The screening will be followed by a panel discussion on “what it takes to ensure King County is a community where young children thrive.” Panel participants will include King County Executive Dow Constantine, and early learning advocates and educators. 6 p.m. Thursday, Renton IKEA Performing Arts Center, 400 S. 2nd St., Renton.More
Education Lab is now past its infancy, and starting its second year. You may have noticed some staffing changes that we’ve been remiss in formally announcing.
But first, a big thanks to all of you for reading, and sharing your perspectives and questions. Thanks for making this one of the most popular news blogs at The Seattle Times, and helping us grow and improve.
Education Lab is an experiment, a chance to try out new ways of writing about education and, more important, new ways of interacting with you. We’re focused on promising practices we see in our public schools, not as a way to avoid writing about the problems — we’ll continue to do that, too — but as one way to address them.More
Are U.S. students more interested in athletics than academics, so lackadaisical about their futures that they’re at risk of losing out to more motivated, harder-working students in China and India?
Or are they too stressed out in academic pressure-cookers, pushed to do too much meaningless work, and losing out on real learning — and their sanity?
Two recent documentaries — “Two Million Minutes” and “Race to Nowhere” — make the case for the first as well as the second, two opposing views that will be explored in a University of Washington event this coming Monday.
The event, sponsored by the UW’s Master’s in Education Policy program, will be one of the few if not the only time that excerpts from both films will be shown together.More
Many agree that the way we evaluate schools, often with a heavy emphasis on test scores, isn’t working well. So what would be better? That’s what the Center on Reinventing Public Education (CRPE) asked recently, acknowledging problems with what’s happening now.
“There is a backlash against accountability,” wrote Robin Lake, the center’s director. “Critics have legitimate concerns about imperfect measurement and unintended consequences.”
Many others are asking similar questions. One example: Linda Darling-Hammond, the influential Stanford University professor of education, and Randi Weingarten, president of the American Federation of Teachers, recently announced their own ideas for how to move forward, away from what they consider a test-and-punish approach to a support-and-improve one.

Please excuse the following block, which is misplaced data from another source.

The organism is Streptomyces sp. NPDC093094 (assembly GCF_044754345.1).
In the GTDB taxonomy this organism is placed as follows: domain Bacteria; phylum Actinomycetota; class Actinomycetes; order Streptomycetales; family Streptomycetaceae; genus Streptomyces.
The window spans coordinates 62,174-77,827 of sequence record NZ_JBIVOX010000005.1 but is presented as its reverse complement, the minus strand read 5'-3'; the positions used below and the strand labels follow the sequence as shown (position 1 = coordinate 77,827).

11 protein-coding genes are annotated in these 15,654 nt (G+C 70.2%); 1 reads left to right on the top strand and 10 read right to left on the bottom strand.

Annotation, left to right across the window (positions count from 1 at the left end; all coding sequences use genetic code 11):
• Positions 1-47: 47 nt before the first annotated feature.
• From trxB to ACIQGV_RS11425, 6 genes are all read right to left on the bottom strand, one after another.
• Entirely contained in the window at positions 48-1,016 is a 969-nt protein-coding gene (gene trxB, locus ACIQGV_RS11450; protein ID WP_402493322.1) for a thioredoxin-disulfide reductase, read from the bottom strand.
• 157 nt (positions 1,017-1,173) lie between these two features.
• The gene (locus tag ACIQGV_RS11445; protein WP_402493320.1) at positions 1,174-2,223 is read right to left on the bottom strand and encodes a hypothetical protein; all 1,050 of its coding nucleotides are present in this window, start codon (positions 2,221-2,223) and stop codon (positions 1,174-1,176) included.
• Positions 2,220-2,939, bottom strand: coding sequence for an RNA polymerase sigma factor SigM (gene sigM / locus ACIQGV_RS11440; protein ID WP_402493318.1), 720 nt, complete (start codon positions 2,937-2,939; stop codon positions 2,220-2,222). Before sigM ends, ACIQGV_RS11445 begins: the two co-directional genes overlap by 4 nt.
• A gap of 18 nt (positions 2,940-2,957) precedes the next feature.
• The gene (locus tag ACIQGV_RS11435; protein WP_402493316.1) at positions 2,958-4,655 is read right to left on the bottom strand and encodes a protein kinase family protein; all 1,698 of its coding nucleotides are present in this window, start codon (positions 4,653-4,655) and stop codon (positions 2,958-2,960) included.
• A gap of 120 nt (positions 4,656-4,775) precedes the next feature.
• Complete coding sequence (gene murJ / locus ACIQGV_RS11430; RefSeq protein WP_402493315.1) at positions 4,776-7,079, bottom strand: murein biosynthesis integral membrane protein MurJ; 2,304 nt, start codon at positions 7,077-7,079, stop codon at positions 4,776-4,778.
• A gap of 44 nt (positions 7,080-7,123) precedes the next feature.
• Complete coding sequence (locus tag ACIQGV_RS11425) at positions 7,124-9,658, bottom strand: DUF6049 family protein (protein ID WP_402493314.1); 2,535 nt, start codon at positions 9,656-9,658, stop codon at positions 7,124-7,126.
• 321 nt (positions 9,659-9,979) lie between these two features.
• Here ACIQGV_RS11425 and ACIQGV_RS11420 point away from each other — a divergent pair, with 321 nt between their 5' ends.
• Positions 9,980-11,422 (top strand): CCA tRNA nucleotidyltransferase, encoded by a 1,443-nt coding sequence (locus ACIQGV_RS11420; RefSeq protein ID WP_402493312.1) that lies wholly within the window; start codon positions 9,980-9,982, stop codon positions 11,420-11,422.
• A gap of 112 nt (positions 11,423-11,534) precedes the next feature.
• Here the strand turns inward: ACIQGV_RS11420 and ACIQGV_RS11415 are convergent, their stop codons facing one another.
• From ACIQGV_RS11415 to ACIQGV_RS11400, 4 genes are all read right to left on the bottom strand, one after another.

At CRPE, which is affiliated with the University of Washington Bothell, Lake and others recently released a set of eight principles, which they think most can support.More
Our jargon expert today is Charles Duerr, a former Bellevue elementary teacher who now coaches first-year teachers. He holds the prestigious national board certification, and, like our previous jargon-definers, is a contributor to the Stories from Schools blog, sponsored by the Center for Strengthening the Teaching Profession.
Duerr tackled a few more of the tempestuous terms you listed earlier on this blog. See his definitions below.
For any other potential definers out there, here are a few other words we’d still like described in plain-spoken language. They are: Alignment, benchmarking, value-added, rubric. Send a one- or two-sentence definition to email@example.com, and we may feature it in a future Education Lab post.
Now to Duerr’s definitions:
Phonemic awareness: An early education skill, the knowledge of the sounds that letters and groups of letters make. It is assessed by reading nonsense words: Plub, crin, swar
Child-centered/brain-based/learner centered: Separate but overlapping approaches to teaching that consider the emotional health, developmental stages, and learning styles of students.More